"Hume Fogg is a magnet school for specially selected students who are consistently the top 15 per cent scorers in US schools.

"Students who fail to maintain their high grades are transferred back to their regional high schools," he says.

As expected, homework is a major bane, and our young friend says he spends many a late night hunched over his books.

"We are given homework everyday and many times I have stayed up late into the night to finish my homework.

"However, I like this school because it prepares me for university. We are made to work like university students.

"My favourite subjects are mathematics and mixed choir."

When he first went to the US in 1996, Steven attended J.T. Moore Middle School, where he completed Year Seven and Eight being winner of the "Top Student Shield" for two years straight.

Megan is a freshman in Tennessee State University, majoring in computer science. She was named in a list of "Who’s Who among American Students" for the 1998/1999 academic year.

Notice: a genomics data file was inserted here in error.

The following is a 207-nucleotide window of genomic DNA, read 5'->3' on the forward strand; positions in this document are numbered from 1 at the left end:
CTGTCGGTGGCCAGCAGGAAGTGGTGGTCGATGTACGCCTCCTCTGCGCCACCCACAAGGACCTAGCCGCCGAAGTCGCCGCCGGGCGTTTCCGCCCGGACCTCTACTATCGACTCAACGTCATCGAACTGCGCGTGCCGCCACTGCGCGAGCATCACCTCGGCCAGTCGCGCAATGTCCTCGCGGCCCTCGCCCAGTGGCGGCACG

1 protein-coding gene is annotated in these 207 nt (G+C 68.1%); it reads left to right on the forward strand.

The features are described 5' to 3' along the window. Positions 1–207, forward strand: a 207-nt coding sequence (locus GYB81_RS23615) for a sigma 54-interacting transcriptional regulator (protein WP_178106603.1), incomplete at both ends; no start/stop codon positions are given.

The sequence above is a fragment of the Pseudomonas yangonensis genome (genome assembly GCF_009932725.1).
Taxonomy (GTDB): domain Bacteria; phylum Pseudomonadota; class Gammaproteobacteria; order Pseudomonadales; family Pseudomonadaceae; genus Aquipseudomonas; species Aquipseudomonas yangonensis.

Both were students of Coronation International School in Lae before they left for the US.

Prior to setting up PNG Net Search, Steven was the administrator of the message board Wantoks Forum, assisting the founder of PNG Online (http://www.niugini.com) Taholo Kami. (See Tok It Page article last week.) The impetus for Steven to start another Papua New Guinean website came when Mr Kami’s brother started an internet service provider (ISP) called Wantok Communications, which took over management of Wantok Forum.

"The idea to start a PNG-specific search engine to complement a network support system in the form of a message board came from my father and my uncle," Steven says.

The two senior Matainahos had apparently observed Steven’s affinity for programming and information technology on the web.

Steven says his parents and uncle have so far spent more than US$1,000 (K2,850) buying books on programming and financing his web-ventures.